Once one of East Africa's strongest and wealthiest countries, Somalia, following its war with Ethiopia and lingering civil unrest, has now fallen into a state of complete ruin. For decades, there has been no central government capable of controlling the country. Tribalism, which is prevalent all across the country, has created a series of intractable problems, following a civil war that broke out among tribes fighting for power. The power vacuum has also seen the rise of al-Shabab, a militant group linked to al-Qaida. For a while, the group assumed control of the southern part of the country and attempted to implement a strict religious jurisprudence.
It was also partially successful in controlling territories, including, for a brief period, the capital Mogadishu.
Besides security issues, the impoverished country has come across an unprecedented drought, sweeping all development opportunities.
Though humanitarian efforts, led by Turkish Airlines, have seen hundreds of wells being dug across the country, the drought has had severe impacts on the whole society and economy.
A recent report by International Crisis Group (ICG) revealed the consequences of the prolonged drought.
The report presents information related to the drought and consequent famine back in 2011 and says, "Once again, conflict-wracked Somalia is faced with mass hunger, just six years after a man-made famine took the lives of 250,000 people, mostly children."
The 2011 famine had seen Turkey step in with humanitarian aid.
President Recep Tayyip Erdoğan, who was prime minister at the time, also visited the country along with his family the same year. He launched a number of projects in order to help Somalia recover from the famine and drought as well as develop the country.
Following a successful humanitarian aid campaign that involved delivering food, digging wells, building hospitals and schools, as well as renovating the country's fragile infrastructure, Turkey's Somalia policy moved beyond humanitarian aid with the launch of a training program for Somali troops.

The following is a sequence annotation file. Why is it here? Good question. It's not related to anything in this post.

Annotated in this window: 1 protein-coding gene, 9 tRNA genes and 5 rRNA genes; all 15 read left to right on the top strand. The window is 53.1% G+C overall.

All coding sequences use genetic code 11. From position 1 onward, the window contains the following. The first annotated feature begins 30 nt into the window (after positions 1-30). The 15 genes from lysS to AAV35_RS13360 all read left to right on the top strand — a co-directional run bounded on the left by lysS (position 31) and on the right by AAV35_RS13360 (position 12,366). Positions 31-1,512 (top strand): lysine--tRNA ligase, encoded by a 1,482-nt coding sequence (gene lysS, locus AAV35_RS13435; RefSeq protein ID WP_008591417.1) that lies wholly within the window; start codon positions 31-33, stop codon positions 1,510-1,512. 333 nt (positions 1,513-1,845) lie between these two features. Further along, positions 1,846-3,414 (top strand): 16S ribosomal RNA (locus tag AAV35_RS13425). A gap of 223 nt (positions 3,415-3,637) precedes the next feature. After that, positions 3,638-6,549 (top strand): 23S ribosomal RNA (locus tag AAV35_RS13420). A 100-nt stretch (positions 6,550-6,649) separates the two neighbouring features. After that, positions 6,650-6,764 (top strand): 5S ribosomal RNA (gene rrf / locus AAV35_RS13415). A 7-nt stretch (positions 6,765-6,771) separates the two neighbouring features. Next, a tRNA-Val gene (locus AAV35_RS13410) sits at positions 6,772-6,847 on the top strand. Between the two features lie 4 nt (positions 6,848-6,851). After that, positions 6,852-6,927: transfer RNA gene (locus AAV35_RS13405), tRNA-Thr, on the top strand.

Turkish businessmen, at the same time, began operating the country's port and airport.
Emphasizing on the current humanitarian crisis, the ICG report said, "An estimated 6.2 million people, half the country's population, are in dire need; over three million are in a 'crisis' or 'emergency' situation, faced with death due to hunger and disease. While governmental and international responses have been relatively swift and relief efforts better coordinated (in part, because of lessons learned from the 2011 famine), many former limitations and challenges remain."
"Today, Somalis are starving because funding is insufficient and because access denial and insecurity impede delivery; most of all, they are starving because chronic conflict has destroyed their savings and ability to cope with periodic drought," it continued.
Since one of the main reasons for the crisis is insecurity, the report recommended the central and federal government ramp up its efforts to combat insurgent groups so that the delivery of goods could be facilitated.
Apart from al-Shabab, the inter-clan conflicts in certain areas also make it difficult to access for the delivery of aid, the report mentioned.
Explaining the reasons behind the current humanitarian crisis, the report said, "The immediate cause of the current crisis is extensive and prolonged drought provoked by two consecutive years of failed Deyr (October-December) and Gu (April-June) rains. This triggered a humanitarian catastrophe on a scale unprecedented since 2011. Subsistence farming in the Shabelle and Juba river valleys has all but collapsed; prices of staple grains and legumes (maize, sorghum and beans) have doubled; and millions of livestock have perished. Deforestation (partly fueled by the charcoal trade), soil erosion, coupled with diminishing volumes of water in the three major rivers, Shabelle, Janale and Juba, in turn have severely undermined subsistence farming in the fertile riverine belts."
The report concluded that the Somali government and international actors have to bring down roadblocks, ease bureaucratic difficulties; crack down on the internal-conflict, sexual attacks and tackle the roots of the chronic conflict.
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